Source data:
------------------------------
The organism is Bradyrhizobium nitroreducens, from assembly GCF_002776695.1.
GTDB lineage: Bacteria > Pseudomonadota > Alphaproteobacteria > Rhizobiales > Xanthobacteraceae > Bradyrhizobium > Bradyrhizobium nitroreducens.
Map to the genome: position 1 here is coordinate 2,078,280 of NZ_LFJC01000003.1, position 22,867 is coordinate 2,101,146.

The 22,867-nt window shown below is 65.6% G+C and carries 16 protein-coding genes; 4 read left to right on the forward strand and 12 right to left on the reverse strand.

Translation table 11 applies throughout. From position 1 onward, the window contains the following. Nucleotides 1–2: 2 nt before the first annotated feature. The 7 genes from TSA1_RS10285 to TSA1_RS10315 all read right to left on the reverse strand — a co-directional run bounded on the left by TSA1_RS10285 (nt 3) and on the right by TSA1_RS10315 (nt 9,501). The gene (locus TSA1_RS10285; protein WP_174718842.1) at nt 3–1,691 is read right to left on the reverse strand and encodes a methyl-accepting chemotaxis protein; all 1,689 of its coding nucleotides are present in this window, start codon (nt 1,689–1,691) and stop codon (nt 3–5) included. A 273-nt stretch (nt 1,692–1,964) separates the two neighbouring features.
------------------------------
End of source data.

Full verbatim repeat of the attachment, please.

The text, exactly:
The organism is Bradyrhizobium nitroreducens, from assembly GCF_002776695.1.
GTDB lineage: Bacteria > Pseudomonadota > Alphaproteobacteria > Rhizobiales > Xanthobacteraceae > Bradyrhizobium > Bradyrhizobium nitroreducens.
Map to the genome: position 1 here is coordinate 2,078,280 of NZ_LFJC01000003.1, position 22,867 is coordinate 2,101,146.

The 22,867-nt window shown below is 65.6% G+C and carries 16 protein-coding genes; 4 read left to right on the forward strand and 12 right to left on the reverse strand.

Translation table 11 applies throughout. From position 1 onward, the window contains the following. Nucleotides 1–2: 2 nt before the first annotated feature. The 7 genes from TSA1_RS10285 to TSA1_RS10315 all read right to left on the reverse strand — a co-directional run bounded on the left by TSA1_RS10285 (nt 3) and on the right by TSA1_RS10315 (nt 9,501). The gene (locus TSA1_RS10285; protein WP_174718842.1) at nt 3–1,691 is read right to left on the reverse strand and encodes a methyl-accepting chemotaxis protein; all 1,689 of its coding nucleotides are present in this window, start codon (nt 1,689–1,691) and stop codon (nt 3–5) included. A 273-nt stretch (nt 1,692–1,964) separates the two neighbouring features.